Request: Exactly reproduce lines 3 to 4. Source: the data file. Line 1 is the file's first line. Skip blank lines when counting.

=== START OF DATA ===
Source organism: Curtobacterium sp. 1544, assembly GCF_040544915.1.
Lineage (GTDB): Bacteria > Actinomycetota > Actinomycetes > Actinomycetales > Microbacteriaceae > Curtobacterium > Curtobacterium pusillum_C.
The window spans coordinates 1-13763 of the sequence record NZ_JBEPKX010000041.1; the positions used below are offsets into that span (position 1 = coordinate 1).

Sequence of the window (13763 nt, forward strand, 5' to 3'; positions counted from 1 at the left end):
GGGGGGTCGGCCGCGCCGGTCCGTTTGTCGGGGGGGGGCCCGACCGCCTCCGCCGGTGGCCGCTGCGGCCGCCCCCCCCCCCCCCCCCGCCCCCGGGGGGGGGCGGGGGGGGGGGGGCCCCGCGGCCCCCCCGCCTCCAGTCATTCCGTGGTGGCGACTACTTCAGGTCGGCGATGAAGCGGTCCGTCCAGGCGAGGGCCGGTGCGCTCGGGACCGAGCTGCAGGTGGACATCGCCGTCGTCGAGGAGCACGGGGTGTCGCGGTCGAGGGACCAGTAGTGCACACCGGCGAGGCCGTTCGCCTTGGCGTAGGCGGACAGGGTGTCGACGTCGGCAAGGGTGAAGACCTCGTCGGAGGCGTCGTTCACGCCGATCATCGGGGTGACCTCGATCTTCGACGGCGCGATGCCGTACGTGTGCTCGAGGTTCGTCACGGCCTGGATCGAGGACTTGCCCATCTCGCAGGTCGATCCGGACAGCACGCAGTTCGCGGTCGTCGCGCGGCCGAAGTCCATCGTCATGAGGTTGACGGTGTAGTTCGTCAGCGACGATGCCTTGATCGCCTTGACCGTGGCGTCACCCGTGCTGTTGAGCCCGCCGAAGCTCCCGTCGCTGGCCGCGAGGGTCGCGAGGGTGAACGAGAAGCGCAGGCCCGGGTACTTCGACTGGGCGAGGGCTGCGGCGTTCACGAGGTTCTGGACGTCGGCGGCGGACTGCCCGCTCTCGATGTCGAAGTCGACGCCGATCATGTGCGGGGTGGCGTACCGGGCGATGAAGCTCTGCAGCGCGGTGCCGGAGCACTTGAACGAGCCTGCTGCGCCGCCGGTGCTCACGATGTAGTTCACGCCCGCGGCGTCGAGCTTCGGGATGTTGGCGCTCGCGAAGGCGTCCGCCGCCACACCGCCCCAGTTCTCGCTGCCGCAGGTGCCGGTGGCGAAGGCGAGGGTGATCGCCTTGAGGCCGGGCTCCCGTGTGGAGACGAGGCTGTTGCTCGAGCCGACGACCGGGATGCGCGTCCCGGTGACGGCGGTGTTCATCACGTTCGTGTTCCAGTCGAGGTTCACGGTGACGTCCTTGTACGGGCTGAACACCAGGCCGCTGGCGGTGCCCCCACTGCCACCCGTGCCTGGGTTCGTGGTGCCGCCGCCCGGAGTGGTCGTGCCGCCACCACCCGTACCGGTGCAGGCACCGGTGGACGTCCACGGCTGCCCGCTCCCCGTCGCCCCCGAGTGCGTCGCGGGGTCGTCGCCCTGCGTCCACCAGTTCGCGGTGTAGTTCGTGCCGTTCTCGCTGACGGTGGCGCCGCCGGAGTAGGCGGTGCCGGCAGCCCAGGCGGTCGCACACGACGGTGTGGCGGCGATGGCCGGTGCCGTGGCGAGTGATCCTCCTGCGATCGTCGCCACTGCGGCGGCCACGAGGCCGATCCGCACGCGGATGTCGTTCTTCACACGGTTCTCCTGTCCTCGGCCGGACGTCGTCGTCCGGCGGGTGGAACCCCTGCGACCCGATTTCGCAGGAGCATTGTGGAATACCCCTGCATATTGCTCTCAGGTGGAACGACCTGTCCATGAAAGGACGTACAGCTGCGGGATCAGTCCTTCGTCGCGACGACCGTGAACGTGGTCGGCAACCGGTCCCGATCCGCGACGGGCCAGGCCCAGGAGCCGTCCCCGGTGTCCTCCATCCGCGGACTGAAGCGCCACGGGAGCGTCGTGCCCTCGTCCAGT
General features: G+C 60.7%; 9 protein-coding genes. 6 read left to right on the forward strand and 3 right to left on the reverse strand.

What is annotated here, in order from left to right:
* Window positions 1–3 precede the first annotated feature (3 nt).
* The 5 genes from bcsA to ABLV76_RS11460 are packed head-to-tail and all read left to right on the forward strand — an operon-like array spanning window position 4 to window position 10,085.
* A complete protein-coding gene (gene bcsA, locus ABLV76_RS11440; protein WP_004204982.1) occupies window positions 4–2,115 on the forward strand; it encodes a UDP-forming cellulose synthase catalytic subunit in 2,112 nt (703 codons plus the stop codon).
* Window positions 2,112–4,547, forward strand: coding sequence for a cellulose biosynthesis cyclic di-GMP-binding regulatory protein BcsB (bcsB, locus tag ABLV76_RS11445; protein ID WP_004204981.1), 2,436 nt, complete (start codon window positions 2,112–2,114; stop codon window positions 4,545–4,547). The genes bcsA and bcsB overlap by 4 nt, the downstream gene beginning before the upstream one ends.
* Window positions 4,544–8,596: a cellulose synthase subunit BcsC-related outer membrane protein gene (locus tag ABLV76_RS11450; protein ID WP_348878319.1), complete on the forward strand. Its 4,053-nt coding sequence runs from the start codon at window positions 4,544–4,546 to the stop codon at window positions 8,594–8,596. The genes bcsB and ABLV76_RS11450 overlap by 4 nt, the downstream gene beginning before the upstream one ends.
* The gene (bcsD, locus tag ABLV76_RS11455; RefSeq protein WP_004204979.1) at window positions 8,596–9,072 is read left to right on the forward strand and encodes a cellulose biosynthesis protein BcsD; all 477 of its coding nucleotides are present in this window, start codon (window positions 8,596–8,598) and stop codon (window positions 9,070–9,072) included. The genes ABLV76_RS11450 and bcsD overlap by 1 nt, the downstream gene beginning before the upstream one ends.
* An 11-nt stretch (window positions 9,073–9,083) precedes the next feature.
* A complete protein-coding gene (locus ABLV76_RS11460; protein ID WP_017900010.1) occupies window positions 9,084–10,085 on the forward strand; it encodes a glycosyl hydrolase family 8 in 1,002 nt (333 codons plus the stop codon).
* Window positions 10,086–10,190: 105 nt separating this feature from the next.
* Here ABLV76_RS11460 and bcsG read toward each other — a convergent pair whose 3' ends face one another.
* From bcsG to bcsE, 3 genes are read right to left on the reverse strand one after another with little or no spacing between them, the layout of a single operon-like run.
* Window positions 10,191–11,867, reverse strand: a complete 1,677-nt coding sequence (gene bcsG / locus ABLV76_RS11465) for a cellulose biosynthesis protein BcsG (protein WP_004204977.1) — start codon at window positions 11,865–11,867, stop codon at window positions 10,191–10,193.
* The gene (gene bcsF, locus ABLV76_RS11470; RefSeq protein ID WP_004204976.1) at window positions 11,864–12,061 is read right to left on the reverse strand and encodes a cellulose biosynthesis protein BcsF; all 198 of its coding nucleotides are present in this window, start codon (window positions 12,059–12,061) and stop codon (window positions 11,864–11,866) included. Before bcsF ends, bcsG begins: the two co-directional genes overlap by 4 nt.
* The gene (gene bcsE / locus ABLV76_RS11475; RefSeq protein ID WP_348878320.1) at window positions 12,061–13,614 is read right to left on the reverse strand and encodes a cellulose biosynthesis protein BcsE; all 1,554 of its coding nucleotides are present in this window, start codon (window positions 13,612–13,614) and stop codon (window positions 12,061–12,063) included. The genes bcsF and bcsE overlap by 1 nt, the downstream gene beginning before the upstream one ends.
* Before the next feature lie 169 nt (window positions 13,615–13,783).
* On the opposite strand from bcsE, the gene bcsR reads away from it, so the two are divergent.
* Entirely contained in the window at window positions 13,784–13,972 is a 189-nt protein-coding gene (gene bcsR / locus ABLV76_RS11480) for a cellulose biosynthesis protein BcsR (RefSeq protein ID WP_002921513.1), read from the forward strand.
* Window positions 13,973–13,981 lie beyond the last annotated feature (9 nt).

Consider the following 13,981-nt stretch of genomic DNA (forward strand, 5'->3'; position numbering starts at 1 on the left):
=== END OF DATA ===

The window spans coordinates 1-13763 of the sequence record NZ_JBEPKX010000041.1; the positions used below are offsets into that span (position 1 = coordinate 1).

Sequence of the window (13763 nt, forward strand, 5' to 3'; positions counted from 1 at the left end):